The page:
Mount Taylor and its mesas rise from the desert, and its peak— often capped with snow— reaches 11,301 feet. The mountain can be seen from Albuquerque, 80 miles away, and beckons hikers, hunters, piñon gatherers, and skiers and bikers for an annual quadrathlon.
Members of Acoma Pueblo call the mountain Kawesktima, "a place of snow." To the Navajo it is Tsoodzil, or "turquoise mountain." The Zunis call it Dewankwi Kyabachu Yalanne or "in the east snow-capped mountain."
Members of those tribes, along with the Hopis and Lagunas, made the application for a traditional cultural property distinction for the mountain.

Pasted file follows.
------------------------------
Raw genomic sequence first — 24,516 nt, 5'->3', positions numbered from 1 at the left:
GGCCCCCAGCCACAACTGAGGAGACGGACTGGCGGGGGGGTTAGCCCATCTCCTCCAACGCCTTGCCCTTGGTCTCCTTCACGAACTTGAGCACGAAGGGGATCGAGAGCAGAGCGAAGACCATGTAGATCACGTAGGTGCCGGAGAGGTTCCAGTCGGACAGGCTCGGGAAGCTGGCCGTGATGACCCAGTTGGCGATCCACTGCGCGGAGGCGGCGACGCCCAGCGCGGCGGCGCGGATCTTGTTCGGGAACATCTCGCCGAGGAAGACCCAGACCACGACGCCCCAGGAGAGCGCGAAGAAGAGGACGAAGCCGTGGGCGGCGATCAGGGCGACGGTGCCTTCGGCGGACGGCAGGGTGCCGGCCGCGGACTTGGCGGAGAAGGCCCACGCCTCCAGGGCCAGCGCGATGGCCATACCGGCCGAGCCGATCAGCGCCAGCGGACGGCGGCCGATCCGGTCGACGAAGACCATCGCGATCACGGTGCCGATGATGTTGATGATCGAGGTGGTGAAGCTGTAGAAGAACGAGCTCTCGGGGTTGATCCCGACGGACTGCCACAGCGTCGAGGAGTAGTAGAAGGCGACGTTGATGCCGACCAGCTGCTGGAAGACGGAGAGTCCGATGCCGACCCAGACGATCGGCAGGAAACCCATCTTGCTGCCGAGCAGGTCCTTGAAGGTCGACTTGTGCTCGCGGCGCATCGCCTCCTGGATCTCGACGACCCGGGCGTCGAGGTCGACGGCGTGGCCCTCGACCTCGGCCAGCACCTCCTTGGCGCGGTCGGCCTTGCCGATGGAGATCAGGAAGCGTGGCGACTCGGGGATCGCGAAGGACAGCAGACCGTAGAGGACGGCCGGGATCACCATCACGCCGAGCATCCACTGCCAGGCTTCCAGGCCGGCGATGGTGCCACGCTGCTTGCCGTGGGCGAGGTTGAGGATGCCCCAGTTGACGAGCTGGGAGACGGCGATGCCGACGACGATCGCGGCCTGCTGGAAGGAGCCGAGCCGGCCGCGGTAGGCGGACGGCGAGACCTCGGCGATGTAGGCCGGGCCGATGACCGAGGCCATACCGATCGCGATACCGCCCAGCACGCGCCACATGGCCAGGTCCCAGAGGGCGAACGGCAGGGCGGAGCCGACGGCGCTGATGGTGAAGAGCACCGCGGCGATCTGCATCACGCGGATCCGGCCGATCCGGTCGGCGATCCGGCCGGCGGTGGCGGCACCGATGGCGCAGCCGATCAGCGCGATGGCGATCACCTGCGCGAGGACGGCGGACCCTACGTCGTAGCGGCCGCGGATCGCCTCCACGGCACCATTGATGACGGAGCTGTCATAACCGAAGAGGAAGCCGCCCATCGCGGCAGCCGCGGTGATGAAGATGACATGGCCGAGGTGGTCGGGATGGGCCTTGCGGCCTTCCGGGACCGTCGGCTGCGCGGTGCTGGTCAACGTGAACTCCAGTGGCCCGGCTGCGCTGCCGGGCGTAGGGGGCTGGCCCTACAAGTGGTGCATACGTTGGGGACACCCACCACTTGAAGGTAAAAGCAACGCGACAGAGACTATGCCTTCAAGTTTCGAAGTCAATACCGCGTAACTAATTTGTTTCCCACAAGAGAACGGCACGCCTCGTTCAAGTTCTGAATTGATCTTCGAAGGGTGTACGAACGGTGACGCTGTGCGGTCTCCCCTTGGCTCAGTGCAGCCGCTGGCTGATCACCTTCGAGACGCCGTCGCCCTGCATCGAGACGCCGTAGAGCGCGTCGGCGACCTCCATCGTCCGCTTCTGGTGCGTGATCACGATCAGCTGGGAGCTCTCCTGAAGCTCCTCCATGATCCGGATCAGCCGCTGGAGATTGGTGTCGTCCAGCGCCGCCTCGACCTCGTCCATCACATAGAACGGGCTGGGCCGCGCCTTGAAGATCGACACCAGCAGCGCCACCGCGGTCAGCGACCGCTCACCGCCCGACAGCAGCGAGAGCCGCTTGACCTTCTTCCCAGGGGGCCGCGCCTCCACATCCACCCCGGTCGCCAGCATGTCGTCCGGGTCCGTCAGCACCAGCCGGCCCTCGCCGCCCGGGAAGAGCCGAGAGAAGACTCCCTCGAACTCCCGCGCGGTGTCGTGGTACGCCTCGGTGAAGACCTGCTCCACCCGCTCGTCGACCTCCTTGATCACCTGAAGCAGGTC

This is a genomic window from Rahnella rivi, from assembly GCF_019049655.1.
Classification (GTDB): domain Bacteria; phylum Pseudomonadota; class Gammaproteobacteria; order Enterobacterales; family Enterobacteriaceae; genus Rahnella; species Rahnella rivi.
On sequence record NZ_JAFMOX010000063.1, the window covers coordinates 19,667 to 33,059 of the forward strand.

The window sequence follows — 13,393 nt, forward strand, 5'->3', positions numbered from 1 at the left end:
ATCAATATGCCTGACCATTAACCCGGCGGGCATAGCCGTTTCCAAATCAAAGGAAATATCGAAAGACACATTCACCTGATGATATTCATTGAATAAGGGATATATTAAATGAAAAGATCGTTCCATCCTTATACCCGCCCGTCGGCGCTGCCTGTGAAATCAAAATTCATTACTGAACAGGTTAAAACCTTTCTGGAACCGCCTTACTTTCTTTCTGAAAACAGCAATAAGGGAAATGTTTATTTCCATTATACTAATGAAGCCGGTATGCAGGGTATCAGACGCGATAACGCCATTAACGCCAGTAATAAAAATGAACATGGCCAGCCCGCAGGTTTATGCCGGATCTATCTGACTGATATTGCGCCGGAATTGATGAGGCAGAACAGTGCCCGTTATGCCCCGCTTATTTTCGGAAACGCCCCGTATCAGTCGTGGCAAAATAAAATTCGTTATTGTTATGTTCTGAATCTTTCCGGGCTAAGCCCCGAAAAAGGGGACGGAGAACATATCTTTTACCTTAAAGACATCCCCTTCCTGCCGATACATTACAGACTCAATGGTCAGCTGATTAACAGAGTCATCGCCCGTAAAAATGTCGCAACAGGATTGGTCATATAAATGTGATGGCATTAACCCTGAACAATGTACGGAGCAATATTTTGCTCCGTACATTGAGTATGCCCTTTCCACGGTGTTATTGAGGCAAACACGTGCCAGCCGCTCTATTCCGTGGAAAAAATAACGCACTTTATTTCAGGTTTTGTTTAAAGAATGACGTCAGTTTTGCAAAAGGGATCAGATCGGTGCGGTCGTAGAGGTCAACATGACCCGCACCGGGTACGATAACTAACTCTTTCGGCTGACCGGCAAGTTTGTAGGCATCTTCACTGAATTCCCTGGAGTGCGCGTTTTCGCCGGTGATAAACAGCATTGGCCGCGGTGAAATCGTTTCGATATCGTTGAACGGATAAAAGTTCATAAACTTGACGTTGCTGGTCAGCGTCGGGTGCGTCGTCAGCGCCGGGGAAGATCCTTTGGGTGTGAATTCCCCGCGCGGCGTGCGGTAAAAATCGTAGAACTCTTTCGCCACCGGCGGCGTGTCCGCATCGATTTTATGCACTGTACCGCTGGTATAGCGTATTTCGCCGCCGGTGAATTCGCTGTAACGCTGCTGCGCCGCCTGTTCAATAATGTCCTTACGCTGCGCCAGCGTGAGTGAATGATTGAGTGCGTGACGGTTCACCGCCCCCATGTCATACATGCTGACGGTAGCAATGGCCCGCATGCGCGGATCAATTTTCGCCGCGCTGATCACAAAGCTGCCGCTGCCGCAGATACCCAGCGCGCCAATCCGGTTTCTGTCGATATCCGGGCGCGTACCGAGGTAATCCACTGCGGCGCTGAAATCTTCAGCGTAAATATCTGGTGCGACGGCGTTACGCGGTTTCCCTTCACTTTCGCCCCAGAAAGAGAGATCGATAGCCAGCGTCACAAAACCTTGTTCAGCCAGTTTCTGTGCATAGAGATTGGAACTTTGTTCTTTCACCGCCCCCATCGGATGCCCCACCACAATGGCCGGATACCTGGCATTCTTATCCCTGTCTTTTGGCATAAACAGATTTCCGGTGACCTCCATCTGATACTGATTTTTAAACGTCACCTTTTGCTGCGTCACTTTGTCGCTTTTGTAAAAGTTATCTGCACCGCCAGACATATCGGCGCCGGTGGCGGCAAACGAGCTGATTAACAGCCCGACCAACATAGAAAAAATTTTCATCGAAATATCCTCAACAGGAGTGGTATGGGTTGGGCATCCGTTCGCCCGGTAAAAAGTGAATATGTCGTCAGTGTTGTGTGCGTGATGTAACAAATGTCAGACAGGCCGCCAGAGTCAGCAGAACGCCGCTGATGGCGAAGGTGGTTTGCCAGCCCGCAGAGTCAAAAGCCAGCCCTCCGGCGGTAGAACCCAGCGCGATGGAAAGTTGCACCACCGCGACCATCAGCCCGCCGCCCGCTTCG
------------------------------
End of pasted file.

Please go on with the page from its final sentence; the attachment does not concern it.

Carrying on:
The tribes hold the mountain sacred, and it plays a part in their traditional lives. It is a place where their deities live; where shrines are visited; where feathers, plants and soils are collected for religious uses; and where pilgrimages are made for prayers.
Members of the tribes said they asked for the state designation after they saw a flurry of uranium exploration permits for the mountain and after some exploration activities disturbed religious shrines and ancestral graves.